Massive fatberg weighing 300 tonnes may take a month to clear

·2-min read
The 300-tonne fatberg in Hodge Hill, Birmingham. (Severn Trent)
The 300-tonne fatberg in Hodge Hill, Birmingham. (Severn Trent)

A supersized fatberg in Birmingham that weighs around 300 tonnes may take until June to clear.

Water provider Severn Trent said it was probably one of the biggest ever blockages it had dealt with, and its employees were working around the clock to remove it from Hodge Hill.

It is estimated to be one metre high and over 1000 metres in length and is formed mainly of oil, grease and non-biodegradable materials like wet wipes and nappies.

Severn Trent, which compared the fatberg to the weight of 250 family cars, added its true size will not be known until it is removed.

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Severn Trent operations manager Scott Burgin said: “It’s a massive project and it’s not resolved yet.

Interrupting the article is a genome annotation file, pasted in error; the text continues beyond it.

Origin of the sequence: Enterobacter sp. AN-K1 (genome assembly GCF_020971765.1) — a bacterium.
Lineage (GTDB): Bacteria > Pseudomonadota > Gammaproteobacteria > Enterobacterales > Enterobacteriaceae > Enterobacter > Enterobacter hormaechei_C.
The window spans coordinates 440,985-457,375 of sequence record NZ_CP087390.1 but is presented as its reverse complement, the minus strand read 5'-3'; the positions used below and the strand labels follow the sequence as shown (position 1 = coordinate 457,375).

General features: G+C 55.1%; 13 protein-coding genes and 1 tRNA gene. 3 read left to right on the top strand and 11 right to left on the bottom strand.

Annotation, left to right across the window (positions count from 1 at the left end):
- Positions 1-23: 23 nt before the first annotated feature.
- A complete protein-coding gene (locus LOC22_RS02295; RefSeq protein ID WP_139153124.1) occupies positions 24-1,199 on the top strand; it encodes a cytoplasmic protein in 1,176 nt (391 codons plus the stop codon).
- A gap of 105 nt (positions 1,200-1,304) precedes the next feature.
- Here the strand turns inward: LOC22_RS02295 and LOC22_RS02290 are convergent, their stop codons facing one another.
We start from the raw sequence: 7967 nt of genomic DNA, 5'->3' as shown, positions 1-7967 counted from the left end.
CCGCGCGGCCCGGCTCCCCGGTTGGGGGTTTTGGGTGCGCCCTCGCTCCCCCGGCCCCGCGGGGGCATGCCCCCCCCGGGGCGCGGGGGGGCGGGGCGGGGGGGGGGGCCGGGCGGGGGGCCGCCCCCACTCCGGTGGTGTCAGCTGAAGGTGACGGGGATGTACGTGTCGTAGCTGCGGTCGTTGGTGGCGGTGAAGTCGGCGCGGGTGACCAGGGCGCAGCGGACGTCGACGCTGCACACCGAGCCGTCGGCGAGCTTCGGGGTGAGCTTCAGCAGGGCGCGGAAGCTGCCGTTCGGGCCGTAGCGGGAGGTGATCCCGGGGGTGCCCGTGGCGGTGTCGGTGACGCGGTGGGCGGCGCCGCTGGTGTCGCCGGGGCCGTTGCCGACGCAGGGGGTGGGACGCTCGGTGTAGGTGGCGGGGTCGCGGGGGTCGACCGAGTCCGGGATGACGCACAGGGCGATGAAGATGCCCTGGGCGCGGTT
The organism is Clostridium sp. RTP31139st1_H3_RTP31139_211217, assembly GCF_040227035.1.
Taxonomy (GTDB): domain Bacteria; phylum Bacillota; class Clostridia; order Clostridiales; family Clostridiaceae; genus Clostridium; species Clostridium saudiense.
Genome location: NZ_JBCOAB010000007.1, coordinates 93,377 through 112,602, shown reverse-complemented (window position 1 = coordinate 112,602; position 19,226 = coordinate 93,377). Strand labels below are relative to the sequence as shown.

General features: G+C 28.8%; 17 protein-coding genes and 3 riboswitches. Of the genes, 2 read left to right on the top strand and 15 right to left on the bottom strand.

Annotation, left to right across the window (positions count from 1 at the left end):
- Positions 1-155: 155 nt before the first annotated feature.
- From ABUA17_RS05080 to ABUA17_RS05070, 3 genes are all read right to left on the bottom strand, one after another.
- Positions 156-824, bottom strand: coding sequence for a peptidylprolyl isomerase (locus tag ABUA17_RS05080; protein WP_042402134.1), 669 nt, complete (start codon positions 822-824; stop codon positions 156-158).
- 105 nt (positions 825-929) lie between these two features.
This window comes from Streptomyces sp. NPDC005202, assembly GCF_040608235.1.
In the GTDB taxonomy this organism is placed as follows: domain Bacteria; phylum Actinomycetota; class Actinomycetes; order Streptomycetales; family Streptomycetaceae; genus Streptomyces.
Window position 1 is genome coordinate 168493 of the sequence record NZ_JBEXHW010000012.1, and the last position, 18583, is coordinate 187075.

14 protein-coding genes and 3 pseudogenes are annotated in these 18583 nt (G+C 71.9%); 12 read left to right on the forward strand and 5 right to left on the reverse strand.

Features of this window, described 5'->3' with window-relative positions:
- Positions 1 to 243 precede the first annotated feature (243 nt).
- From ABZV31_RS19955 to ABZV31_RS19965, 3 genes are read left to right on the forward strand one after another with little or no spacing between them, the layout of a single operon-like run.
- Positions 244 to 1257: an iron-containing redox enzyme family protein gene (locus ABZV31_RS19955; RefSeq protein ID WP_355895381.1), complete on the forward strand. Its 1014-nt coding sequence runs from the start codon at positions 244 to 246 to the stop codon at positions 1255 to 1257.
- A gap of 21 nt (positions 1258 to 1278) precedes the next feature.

“This giant mass is the result of everyone occasionally washing and flushing the wrong things down the drains, and not realising the impact that it’s having.

“The problem is that unlike toilet paper, wipes and other unflushables including nappies and sanitary products don’t break up or dissolve, so they easily get stuck in drains and sewers and then attach onto cooking oil and grease to create a fatberg.

“Our advice is to always leave leftover cooking fat to cool, before disposing of it in the bin and to stick to only flushing the three P’s (pee, poo and toilet paper) and bin anything else.

“These relatively small changes can make a big difference and hopefully avoid any future fatbergs.”

Severn Trent said it had been called out to thousands of blockages across the Midlands in the last year, of which three quarters were caused by people misusing the sewer system.

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It was alerted to the fatberg by sewer sensors which monitor for rising water levels.

If an alert is triggered, a team of engineers respond to investigate and clear any blockages forming before customers are impacted.

Burgin added: “We’d like to apologise to any customers who might be affected by our work and thank the community for their patience and understanding.

“We’re working as quickly as we can to resolve this problem and get everything back to normal as quickly as possible.”

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